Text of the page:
Put the "Pro" back into Macbook Pro

Discussion in 'MacBook Pro' started by freepomme, Nov 2, 2016.

  1. freepomme Suspended

    Oct 30, 2015
    Boston, MA
    It's been a long held sentiment that the Mac computer is not the computer you want to buy for gaming.

    When it comes to games being brought to the Mac, the titles released onto MacOS has always been sparse.

    Macs never have the latest, fastest and most powerful chips. Macs are known to be secure.

    What Apple needs to do is cater to that market. They need to cater to those power users. Out of their whole line of Mac computers, you mean they can't make one computer catered to power users?

    Even their most expensive iMacs would have trouble running the latest and greatest videogames that PC's usually could run without breaking a sweat.

    I remember buying a Mac laptop, buying all of these games and having to play them on the lowest settings to where the game basically looked like a Playstation 1 game. So I've seen what these Macs can't do.

    They're just never optimized to run any expansive games or programs. But plenty of people are looking for that in a Mac and those customers are walking away and people always say, "If you're trying to game, do not buy a Mac." Even the Apple geniuses that work at their store say that.

    That's what the sentiment is, that's what it's always been. So, what's wrong with making a Mac that could handle today's generation of games and applications? Is is because they don't want power users using their computers? Are they just scared that adding more powerful chips would result in bigger, heavier computers? Are they trying to build their own graphics technology?
  2. asleep macrumors 68040


    Sep 26, 2007
  3. AceFernalld, Nov 2, 2016
    Last edited: Nov 2, 2016

    AceFernalld macrumors 68000


    Mar 3, 2008
    It's still there though.

    The Polaris 460 puts out 1.86 Tflops with a 35W TDP. 10 hour battery life. Quad-core 45W i7 with 2133MHz LPDDR3 RAM. The fastest SSD on the market with incredible read/write speeds. Wide color display that already looks stunning on the 13". Loud and clear speakers. Touch Bar for getting to interact with the elements that benefit from multi-touch while keeping a tactile keyboard and massive trackpad for input. All the while, it's thinner, smaller, and half a pound lighter!

    It is expensive as all hell, but other than that what did you honestly want out of this upgrade?
  4. therealseebs macrumors 65816


    Apr 14, 2010
    This is a weird combination of nonsensical and insulting.

    The last "pro" MBP, from my point of view, was the last one that had Ethernet, Firewire, and user-upgradeable RAM and storage. When the Ethernet port got removed, I remember someone on these forums saying "I don't think most users need Ethernet, that seems more like a pro feature." Well, yeah. That's the point.

    This is a MacBook. It's not a Pro model. It omits things (like, say, the escape and function keys) that were present in previous models. Even connecting it to any existing device is going to require some kind of dongle or adapter, because it doesn't have any of those ports.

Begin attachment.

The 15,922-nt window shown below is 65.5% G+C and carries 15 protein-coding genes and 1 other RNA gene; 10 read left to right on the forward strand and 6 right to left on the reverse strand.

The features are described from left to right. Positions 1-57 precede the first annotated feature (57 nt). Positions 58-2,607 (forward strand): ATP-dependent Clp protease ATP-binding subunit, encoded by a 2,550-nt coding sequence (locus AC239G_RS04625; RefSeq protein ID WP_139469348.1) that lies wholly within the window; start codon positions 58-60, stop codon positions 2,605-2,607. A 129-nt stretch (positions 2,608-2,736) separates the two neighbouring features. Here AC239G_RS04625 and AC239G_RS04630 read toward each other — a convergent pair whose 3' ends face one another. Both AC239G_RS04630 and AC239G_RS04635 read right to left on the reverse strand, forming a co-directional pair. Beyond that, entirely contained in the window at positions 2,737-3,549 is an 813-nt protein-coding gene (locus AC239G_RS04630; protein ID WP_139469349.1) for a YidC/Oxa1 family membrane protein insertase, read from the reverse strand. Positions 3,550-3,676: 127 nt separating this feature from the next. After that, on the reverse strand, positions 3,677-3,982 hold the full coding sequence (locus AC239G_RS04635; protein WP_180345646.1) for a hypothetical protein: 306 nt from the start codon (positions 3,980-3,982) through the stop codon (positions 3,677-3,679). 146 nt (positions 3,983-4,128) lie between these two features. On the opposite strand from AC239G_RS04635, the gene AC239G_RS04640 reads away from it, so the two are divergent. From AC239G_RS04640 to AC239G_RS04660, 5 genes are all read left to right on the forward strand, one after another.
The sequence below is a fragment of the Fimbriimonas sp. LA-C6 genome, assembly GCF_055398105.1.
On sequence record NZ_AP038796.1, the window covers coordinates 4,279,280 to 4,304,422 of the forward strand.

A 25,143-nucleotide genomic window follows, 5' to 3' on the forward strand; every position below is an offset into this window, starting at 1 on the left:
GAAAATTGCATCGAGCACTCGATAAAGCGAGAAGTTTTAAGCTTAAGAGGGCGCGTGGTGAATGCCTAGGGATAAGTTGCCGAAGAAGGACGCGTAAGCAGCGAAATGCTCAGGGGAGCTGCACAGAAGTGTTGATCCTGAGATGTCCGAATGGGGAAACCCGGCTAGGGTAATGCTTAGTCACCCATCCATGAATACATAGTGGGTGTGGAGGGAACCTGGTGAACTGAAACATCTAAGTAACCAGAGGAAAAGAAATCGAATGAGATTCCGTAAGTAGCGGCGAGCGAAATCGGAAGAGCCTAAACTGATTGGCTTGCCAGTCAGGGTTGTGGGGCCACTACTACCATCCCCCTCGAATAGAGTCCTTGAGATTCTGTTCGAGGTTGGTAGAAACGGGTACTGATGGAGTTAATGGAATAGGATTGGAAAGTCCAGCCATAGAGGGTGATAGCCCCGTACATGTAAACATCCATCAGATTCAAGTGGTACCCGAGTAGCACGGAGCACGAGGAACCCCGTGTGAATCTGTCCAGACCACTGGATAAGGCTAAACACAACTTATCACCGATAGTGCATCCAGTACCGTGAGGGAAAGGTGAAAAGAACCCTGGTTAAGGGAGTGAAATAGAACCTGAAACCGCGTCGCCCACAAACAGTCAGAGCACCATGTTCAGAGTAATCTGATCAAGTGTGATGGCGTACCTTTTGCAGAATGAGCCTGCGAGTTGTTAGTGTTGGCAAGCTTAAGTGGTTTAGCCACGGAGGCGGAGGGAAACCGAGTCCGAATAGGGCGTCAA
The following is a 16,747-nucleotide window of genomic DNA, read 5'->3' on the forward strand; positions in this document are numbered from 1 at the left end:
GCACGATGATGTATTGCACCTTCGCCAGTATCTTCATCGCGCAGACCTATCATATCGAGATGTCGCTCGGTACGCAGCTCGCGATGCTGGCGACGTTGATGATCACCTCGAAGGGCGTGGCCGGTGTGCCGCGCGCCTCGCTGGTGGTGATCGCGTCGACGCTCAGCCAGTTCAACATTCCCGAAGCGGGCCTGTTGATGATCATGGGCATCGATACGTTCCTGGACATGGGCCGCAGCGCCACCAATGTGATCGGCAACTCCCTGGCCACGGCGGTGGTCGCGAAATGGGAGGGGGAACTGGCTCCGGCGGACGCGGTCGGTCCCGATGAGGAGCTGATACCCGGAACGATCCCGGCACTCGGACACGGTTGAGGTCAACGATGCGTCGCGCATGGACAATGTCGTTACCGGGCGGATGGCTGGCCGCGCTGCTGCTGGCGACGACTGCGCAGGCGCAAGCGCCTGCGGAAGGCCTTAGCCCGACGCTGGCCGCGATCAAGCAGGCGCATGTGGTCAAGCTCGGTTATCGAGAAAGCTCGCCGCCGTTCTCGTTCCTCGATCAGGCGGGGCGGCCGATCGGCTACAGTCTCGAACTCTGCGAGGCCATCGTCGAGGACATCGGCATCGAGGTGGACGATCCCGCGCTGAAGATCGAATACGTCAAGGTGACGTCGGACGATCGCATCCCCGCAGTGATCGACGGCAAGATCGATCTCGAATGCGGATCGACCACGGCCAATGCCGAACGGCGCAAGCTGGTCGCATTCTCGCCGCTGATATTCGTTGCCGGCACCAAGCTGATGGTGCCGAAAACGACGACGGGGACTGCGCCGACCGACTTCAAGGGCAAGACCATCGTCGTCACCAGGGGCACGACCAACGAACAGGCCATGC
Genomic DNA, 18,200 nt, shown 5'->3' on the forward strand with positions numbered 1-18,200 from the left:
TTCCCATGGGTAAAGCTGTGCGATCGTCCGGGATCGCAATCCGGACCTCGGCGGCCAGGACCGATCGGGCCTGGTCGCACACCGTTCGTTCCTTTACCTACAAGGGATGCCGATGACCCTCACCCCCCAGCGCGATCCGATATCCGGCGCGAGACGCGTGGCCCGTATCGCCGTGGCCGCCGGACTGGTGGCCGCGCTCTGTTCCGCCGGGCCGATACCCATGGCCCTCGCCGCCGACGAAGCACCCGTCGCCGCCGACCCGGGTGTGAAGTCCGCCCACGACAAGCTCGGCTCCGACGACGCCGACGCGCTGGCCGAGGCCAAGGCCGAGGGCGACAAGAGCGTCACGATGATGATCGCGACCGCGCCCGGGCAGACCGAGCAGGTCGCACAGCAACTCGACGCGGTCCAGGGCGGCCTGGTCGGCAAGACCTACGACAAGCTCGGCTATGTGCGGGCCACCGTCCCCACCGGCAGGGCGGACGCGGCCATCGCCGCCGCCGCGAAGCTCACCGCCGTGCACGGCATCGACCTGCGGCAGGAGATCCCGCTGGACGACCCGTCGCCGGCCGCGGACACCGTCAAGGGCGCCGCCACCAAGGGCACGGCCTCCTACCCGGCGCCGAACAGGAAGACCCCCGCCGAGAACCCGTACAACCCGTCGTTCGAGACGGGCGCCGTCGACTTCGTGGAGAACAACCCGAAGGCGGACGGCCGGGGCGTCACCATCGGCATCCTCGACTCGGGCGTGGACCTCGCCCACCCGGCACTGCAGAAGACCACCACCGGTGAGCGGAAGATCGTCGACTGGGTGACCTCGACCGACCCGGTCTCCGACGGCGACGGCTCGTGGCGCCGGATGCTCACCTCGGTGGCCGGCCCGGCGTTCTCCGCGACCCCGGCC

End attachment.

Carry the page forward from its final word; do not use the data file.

If you wanna defend the machine as making reasonable design tradeoffs, go ahead, but is it really necessary to be smug and insulting about how much more-pro than other people you feel you are?

    EDIT: In response to "what else did you want":

    I wanted traditional USB 3.1 ports (at least 2, preferably 4), I wanted a headphone jack and also a microphone jack, I wanted a gigabit ethernet port, I wanted at least one thunderbolt port of the kind I already have cables and gizmos for, I wanted an HDMI port and a minidisplayport port. Ideally, I would like two thunderbolt/MDP ports, so I could use one for a thunderbolt dock and one for a display. I wanted a magsafe power connector, I wanted user-replaceable/upgradeable memory and storage, and I wanted a machine that could keep cool while being significantly quieter than my current rMBP, which would probably imply more heatsink.

    And that wouldn't be thinner or lighter, and that is 100% okay with me. If I wanted thinner and lighter, I wouldn't be looking at the Pro line, I'd be looking at the Air.
  5. AceFernalld macrumors 68000


    Mar 3, 2008
    Get a dongle if you want to stick to the ports of the past. They are on their way out. The future is wireless. As far as wired connections USB-C/Thunderbolt 3 does it all in one.
  6. jackoatmon macrumors 6502a


    Sep 15, 2011
    Yah I mean I deleted that because it was inflammatory, but I do think there's a (big) grain of truth in it.

    I haven't seen a single critique that doesn't boil down to "it's too expensive". I haven't seen a single person identify a single task this machine can't perform with absolute aplomb and efficiency. A concrete example of something a professional creator or businessperson might do that this thing can't do. Macbook pros have just never been really up to scuff until now for heavy lifting tasks like 4K video editing and 3D animation, etc.

    This is the first time Apple's made a laptop that doesn't look like a toy to my eyes. The 460 pro GPU just puts it over the top and into serious territory for me. Apple's always made beautiful and amazing laptops. now they've made their most beautiful and amazing laptop ever, and it's got some actual graphics power in it finally!
  7. therealseebs macrumors 65816


    Apr 14, 2010
    If the future is wireless, why does the laptop have ports at all?